Time to Get Off Your Cash?

Companies are content to sit on their cash hoards, but investors are losing patience. What's a CFO to do?

The company’s earnings aren’t suffering. Its gross profit margin hit 48% in the first quarter, and even with the large cash balance, return on equity rose from 1.4% one year ago to 9.5% in the first quarter. Kurtzweil’s position is a conservative one, but he says using cash instead of bank debt, preferred shares, or high-yield bonds leaves the latter avenues of financing open in the future.

Eighty percent of Cree’s sales are overseas, and that will be common as U.S. companies look to emerging markets with explosive growth in gross domestic product. But BCG’s Olsen says that could be a recipe for problems at cash-rich companies. Too much cash could chase fewer opportunities as economies like China, Indonesia, and India mature, Olsen explains, leading to bidding wars, overinvesting, and lower returns.

A number of multinationals hold stockpiles of cash overseas, since repatriating income earned by foreign units would incur U.S. taxes. For example, at the end of its fiscal 2010 second quarter, Cisco Systems had $39.6 billion in cash and cash equivalents, but only $8.8 billion was held within the United States.

M&A: All Talk?

By far the most common reason cited for holding cash is financial flexibility — specifically, retaining it to buy companies. After all, cash is highly attractive to a seller, allowing its owners and investors to immediately exit. In an April 2010 survey by BCG, 43% of fund managers and other investors said strategic M&A should be the highest or second-highest priority of companies with excess cash.

Indeed, many CFOs say acquisitions are on the horizon, although in June the dollar volume of deals by U.S. domestic companies was at its lowest year-to-date level since 2003, according to Thomson Reuters. “Prudence doesn’t make for an exciting equity story, so many CFOs feel obliged to highlight growth strategies and make allusions to M&A opportunities — never mind that many of them don’t have proven records on the M&A front,” comments Justin Pettit, a partner at Booz & Co. Overall, though, Pettit thinks it’s more than just talk; he’s now seeing a great deal of activity on growth-strategy development, target screening, due diligence, and postmerger integrations.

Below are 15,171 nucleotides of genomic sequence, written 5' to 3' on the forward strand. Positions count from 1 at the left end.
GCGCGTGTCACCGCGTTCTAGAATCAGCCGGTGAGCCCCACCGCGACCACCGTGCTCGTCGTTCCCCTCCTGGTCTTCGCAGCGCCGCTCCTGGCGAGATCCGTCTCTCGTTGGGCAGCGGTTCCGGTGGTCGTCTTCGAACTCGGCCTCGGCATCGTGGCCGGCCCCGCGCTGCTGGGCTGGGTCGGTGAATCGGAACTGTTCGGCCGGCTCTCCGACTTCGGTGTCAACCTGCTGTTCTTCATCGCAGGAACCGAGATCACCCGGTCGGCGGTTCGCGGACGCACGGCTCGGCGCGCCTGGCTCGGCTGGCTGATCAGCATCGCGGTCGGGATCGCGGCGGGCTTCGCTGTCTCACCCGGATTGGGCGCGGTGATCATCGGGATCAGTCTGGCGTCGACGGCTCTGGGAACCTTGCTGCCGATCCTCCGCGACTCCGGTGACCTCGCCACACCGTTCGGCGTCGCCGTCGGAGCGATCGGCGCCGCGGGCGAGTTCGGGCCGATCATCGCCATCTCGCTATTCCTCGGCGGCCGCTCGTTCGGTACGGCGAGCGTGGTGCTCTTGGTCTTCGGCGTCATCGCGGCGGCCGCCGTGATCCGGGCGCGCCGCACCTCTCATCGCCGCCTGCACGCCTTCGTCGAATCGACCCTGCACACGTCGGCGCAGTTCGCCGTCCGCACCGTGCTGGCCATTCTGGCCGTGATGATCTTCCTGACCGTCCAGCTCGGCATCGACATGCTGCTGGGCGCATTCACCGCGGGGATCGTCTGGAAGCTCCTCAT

Cash stores are hitting a 10-year high.

Does it pay to use cash as consideration? With financing markets for deals still difficult and covenants more restrictive, tapping cash reserves is a good option. Likewise, if a buyer doesn’t feel its shares are fully valued, paying in cash makes financial sense. Using cash forces more discipline around the purchase price, so it can prevent a company from overpaying. “If we can use cash we generate from the business, we’re not diluting our shareholders — they wind up owning the same percentage of a bigger company,” says EMC’s Goulden.

One of the largest cash balances among Internet software and services firms in the CFO Midcap 1500 resides at Akamai Technologies, whose content-delivery network speeds up Web applications. The company’s cash level hit $1.1 billion in the first quarter, more than 100% of annualized sales, up from $849 million in the first quarter of 2009.


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